How close can we zoom in to observe brain activity? Our understanding is limited by the resolution of imaging modalities that exhibit good spatial but poor temporal resolution, or vice-versa. In this paper, we propose BRAINZOOM, an efficient imaging algorithm that cross-leverages multi-modal brain signals. BRAINZOOM (a) constructs high resolution brain images from multi-modal signals, (b) is scalable, and (c) is flexible in that it can easily incorporate various priors on the brain activities, such as sparsity, low rank, or smoothness. We carefully formulate the problem to tackle nonlinearity in the measurements (via variable splitting) and auto-scale between different modal signals, and judiciously design an inexact alternating optimization-based algorithmic framework to handle the problem with provable convergence guarantees. Our experiments using a popular realistic brain signal simulator to generate fMRI and MEG demonstrate that high spatio-temporal resolution brain imaging is possible from these two modalities. The experiments also suggest that smoothness seems to be the best prior, among several we tried.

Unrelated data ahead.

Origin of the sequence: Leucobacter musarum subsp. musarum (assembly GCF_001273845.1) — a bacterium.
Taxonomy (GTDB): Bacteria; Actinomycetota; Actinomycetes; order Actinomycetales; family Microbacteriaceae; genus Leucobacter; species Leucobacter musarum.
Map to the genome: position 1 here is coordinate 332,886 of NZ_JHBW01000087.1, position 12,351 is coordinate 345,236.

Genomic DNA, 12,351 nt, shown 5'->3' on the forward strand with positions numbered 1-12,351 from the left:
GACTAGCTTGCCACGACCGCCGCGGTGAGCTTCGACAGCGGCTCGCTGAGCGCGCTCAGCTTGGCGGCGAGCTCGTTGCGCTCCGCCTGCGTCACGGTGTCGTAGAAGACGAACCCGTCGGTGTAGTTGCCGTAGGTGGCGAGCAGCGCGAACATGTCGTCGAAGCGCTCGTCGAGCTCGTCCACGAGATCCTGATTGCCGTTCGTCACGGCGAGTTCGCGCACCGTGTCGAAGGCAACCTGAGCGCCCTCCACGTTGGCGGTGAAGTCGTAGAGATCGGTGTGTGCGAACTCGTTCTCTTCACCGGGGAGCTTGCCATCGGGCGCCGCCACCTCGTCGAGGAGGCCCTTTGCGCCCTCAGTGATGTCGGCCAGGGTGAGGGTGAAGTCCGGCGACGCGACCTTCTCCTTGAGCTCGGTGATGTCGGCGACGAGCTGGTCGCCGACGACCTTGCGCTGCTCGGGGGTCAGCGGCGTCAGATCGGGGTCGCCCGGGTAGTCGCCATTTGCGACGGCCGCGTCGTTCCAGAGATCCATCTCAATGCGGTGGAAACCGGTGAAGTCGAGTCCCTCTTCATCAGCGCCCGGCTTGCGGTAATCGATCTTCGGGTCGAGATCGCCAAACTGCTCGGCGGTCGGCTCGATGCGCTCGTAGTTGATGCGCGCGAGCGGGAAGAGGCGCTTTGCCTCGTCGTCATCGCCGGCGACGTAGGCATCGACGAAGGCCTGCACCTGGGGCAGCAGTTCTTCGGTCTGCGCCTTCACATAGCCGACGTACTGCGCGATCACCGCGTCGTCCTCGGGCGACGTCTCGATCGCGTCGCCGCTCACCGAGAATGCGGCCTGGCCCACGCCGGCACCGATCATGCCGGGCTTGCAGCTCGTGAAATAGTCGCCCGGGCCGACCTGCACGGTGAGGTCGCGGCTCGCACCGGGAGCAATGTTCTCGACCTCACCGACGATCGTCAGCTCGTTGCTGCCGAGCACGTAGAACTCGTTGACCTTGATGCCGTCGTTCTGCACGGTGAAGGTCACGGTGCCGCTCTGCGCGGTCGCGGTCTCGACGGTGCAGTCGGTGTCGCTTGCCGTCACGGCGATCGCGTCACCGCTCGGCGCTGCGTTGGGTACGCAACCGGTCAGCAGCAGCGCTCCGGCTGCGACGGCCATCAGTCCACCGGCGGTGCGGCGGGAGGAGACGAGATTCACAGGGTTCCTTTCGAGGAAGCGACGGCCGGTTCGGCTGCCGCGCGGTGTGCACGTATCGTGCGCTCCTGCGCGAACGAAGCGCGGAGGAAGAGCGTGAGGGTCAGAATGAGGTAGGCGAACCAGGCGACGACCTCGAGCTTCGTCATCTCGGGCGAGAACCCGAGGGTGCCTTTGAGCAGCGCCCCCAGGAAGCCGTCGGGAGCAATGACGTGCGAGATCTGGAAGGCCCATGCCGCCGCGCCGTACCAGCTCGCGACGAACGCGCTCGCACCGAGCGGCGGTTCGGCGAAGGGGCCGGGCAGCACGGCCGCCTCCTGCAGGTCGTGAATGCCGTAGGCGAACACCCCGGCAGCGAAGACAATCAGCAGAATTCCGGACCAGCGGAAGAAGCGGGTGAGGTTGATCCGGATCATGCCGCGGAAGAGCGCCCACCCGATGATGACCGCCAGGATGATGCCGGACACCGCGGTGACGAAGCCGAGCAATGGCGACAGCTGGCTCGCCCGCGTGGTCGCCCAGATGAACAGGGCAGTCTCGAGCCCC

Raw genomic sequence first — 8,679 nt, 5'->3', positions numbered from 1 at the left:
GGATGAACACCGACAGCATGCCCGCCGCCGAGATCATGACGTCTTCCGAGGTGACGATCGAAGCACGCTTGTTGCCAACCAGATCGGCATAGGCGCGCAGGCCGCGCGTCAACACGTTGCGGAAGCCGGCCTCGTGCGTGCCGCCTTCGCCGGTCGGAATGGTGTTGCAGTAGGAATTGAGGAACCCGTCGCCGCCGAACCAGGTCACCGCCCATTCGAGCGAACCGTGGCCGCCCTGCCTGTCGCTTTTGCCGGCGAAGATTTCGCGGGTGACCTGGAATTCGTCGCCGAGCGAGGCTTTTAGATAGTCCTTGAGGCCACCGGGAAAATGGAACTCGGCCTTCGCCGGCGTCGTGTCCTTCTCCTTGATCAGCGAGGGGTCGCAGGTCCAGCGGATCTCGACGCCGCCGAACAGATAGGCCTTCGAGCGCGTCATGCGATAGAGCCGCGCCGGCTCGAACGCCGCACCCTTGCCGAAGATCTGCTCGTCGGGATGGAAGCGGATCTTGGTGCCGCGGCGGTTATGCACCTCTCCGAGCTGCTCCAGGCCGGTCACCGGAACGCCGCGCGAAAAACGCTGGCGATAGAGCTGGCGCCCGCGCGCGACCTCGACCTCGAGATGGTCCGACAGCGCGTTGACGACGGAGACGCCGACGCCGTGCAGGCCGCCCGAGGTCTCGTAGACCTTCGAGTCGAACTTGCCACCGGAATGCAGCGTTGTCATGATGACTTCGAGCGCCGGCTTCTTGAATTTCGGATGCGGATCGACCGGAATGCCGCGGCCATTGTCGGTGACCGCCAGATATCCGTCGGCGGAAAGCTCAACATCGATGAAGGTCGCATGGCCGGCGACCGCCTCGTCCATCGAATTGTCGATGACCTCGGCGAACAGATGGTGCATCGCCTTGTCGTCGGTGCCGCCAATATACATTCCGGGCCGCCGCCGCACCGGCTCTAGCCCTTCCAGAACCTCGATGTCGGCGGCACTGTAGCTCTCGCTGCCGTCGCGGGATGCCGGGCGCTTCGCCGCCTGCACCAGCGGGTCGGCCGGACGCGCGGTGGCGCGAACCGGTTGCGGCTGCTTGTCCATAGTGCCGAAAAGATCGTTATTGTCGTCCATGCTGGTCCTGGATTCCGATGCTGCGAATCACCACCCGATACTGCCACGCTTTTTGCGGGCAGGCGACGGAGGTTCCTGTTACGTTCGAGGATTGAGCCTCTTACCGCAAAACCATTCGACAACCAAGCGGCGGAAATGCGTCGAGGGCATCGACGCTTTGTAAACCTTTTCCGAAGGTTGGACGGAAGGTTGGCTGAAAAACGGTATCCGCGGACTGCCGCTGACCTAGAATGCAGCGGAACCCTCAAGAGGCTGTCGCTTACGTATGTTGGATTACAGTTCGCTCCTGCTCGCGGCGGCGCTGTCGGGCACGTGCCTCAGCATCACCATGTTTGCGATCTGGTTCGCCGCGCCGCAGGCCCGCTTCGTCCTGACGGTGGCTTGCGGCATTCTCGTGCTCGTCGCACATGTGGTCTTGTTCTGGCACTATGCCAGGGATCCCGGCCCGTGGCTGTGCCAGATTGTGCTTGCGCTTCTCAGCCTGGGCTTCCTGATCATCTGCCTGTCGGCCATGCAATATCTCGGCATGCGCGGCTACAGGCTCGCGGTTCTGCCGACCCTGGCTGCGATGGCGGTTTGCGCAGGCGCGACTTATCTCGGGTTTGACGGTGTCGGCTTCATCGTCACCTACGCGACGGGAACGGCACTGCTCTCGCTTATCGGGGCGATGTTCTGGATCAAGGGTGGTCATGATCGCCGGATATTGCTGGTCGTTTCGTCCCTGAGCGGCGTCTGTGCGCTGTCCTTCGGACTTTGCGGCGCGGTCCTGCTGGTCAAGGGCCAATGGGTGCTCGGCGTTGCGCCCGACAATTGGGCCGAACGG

|Original language||English (US)|
|Title of host publication||Proceedings of the 17th SIAM International Conference on Data Mining, SDM 2017|
|Editors||Nitesh Chawla, Wei Wang|
|Publisher||Society for Industrial and Applied Mathematics Publications|
|Number of pages||8|
|State||Published - 2017|
|Event||17th SIAM International Conference on Data Mining, SDM 2017 - Houston, United States|
Duration: Apr 27 2017 → Apr 29 2017
|Name||Proceedings of the 17th SIAM International Conference on Data Mining, SDM 2017|
|Other||17th SIAM International Conference on Data Mining, SDM 2017|
|Period||4/27/17 → 4/29/17|
Bibliographical noteFunding Information:
This material is based upon work supported by the National Science Foundation under Grants No. IIS-1247489, IIS-1247632.
This work is also partially supported by an IBM Faculty Award and a Google Focused Research Award. Any opinions, findings, and conclusions or recommendations expressed in this material are those of the author(s) and do not necessarily reflect the views of the National Science Foundation, or other funding parties.
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